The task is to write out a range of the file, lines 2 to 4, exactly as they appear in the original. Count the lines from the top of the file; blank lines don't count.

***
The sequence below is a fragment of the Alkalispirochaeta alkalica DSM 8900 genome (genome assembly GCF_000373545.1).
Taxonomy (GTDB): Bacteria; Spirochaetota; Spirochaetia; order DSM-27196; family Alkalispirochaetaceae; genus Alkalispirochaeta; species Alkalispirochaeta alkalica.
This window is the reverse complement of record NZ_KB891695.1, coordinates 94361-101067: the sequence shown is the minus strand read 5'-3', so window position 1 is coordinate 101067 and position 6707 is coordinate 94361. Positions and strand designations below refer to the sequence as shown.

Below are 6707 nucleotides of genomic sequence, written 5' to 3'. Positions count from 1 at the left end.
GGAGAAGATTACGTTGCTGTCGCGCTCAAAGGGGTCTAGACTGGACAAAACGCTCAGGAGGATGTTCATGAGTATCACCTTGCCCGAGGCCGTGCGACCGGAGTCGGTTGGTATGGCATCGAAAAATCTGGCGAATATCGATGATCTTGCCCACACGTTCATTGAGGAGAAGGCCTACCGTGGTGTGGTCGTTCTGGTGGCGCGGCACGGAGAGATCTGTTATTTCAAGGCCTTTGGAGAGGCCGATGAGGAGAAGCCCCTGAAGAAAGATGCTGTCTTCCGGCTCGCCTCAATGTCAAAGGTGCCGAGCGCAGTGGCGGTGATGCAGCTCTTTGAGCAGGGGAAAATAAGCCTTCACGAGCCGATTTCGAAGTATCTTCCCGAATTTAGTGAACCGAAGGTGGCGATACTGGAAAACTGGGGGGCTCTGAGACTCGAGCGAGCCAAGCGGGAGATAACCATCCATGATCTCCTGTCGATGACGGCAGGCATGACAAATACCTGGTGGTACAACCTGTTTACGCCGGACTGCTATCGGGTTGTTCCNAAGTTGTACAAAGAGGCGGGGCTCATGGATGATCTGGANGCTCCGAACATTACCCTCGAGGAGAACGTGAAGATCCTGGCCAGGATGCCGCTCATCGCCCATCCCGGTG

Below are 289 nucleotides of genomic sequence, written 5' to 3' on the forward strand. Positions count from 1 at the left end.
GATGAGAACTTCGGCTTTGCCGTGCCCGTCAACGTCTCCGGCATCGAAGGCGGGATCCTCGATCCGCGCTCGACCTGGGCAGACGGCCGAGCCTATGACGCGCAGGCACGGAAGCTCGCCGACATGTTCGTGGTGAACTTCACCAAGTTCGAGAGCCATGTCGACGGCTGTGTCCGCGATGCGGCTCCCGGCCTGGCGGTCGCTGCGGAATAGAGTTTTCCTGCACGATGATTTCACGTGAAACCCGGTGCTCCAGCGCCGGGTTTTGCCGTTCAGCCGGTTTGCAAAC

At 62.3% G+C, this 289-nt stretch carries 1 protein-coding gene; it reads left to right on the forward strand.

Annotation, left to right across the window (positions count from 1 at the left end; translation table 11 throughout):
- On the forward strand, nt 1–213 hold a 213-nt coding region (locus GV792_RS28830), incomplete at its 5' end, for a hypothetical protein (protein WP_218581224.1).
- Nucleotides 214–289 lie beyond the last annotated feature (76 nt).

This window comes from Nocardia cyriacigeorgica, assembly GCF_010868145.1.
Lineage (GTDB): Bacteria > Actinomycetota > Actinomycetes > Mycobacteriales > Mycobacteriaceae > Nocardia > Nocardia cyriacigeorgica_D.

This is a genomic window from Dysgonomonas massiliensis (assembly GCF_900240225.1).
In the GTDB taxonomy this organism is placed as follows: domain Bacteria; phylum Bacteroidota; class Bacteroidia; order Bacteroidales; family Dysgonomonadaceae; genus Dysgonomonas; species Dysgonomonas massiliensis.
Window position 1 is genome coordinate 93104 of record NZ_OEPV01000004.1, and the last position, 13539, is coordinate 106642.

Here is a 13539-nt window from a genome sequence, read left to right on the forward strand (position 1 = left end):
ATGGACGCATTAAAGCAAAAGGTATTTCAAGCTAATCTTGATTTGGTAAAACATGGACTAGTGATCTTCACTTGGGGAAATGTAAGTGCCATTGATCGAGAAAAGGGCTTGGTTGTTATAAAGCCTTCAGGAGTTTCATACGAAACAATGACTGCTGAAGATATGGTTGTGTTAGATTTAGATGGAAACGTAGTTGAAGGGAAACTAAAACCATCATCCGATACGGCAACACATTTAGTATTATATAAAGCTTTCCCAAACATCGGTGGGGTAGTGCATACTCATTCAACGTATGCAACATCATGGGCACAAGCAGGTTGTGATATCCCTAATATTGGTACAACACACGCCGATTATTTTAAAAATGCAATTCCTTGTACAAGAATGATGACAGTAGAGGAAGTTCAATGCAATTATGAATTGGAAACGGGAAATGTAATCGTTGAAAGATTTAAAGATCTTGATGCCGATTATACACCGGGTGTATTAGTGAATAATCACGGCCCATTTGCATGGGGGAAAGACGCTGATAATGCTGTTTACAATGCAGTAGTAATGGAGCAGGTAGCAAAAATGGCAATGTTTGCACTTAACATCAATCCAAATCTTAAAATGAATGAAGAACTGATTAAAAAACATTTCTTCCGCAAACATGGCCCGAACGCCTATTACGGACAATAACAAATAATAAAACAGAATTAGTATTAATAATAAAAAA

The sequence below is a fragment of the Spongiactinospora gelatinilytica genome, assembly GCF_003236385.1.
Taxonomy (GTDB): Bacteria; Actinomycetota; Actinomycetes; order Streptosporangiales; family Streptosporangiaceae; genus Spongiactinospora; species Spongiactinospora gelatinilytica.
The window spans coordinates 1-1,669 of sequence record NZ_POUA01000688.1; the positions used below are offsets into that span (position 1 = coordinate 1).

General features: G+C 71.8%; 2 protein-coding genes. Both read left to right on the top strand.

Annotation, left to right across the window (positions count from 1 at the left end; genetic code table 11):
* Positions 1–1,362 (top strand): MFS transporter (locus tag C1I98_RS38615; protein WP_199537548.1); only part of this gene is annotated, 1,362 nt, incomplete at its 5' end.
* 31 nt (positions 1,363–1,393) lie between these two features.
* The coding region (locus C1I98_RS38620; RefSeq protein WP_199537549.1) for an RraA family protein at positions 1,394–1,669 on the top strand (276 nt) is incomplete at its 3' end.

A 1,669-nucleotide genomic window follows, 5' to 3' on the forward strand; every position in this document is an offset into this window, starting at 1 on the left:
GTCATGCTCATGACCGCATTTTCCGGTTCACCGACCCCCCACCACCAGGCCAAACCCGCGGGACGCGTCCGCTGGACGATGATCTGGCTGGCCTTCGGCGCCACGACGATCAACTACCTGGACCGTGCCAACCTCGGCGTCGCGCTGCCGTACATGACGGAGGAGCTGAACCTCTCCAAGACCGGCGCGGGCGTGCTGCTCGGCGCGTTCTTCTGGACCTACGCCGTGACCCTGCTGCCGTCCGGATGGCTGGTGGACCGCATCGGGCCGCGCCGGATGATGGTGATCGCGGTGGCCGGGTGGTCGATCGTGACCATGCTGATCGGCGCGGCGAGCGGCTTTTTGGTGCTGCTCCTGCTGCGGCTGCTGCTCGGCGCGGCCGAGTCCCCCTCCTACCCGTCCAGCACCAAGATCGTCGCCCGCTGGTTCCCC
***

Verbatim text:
Taxonomy (GTDB): Bacteria; Spirochaetota; Spirochaetia; order DSM-27196; family Alkalispirochaetaceae; genus Alkalispirochaeta; species Alkalispirochaeta alkalica.
This window is the reverse complement of record NZ_KB891695.1, coordinates 94361-101067: the sequence shown is the minus strand read 5'-3', so window position 1 is coordinate 101067 and position 6707 is coordinate 94361. Positions and strand designations below refer to the sequence as shown.

Below are 6707 nucleotides of genomic sequence, written 5' to 3'. Positions count from 1 at the left end.